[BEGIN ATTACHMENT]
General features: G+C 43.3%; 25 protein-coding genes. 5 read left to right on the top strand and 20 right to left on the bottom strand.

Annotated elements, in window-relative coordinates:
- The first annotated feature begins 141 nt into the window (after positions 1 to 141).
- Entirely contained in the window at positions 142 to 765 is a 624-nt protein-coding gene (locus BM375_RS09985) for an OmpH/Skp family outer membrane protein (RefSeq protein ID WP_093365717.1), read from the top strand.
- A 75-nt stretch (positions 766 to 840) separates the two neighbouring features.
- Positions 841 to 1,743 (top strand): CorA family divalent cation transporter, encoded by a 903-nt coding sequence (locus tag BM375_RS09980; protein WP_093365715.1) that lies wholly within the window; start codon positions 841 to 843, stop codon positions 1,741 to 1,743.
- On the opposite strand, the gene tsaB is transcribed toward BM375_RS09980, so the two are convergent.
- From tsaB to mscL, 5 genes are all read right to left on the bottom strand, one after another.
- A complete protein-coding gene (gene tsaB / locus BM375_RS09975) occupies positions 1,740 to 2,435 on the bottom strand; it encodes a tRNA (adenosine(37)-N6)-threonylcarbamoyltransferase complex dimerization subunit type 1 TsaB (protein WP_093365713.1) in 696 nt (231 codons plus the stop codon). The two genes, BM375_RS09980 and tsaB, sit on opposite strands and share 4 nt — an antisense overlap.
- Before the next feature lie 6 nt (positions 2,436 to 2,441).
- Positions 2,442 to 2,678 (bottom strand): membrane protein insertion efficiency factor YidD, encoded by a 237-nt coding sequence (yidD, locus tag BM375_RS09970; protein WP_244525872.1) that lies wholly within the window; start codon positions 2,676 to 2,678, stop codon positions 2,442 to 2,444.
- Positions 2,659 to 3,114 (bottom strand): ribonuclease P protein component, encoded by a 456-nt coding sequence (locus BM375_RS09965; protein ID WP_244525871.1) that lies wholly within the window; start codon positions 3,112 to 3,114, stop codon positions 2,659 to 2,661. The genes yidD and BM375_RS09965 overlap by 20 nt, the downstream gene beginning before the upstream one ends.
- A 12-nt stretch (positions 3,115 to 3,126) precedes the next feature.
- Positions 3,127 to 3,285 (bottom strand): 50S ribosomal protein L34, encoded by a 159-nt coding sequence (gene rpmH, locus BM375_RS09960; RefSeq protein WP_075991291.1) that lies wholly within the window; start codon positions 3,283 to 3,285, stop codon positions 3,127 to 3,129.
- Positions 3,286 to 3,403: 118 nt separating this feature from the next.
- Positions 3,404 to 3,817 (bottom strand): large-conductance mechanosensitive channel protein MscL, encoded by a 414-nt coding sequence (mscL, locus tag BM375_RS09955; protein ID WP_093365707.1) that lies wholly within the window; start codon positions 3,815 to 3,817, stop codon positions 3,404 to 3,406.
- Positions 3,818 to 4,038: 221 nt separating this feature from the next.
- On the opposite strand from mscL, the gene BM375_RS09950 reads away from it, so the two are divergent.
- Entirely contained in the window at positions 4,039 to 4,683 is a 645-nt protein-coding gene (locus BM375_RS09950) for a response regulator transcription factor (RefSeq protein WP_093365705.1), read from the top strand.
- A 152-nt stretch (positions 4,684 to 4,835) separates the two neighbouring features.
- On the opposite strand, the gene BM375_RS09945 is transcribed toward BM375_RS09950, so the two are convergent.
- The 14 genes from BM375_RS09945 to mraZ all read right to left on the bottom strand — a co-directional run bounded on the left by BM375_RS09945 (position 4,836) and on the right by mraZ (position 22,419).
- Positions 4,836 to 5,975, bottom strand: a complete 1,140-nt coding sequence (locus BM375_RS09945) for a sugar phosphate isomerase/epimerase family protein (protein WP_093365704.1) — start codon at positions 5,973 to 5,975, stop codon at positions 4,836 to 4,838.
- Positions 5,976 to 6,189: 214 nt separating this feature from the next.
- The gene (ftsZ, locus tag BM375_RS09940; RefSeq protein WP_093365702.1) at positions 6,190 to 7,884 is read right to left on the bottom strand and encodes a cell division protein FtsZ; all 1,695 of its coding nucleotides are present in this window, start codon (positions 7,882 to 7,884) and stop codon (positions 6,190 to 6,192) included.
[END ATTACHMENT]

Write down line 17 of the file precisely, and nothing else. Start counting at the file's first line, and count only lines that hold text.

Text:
- Positions 3,818 to 4,038: 221 nt separating this feature from the next.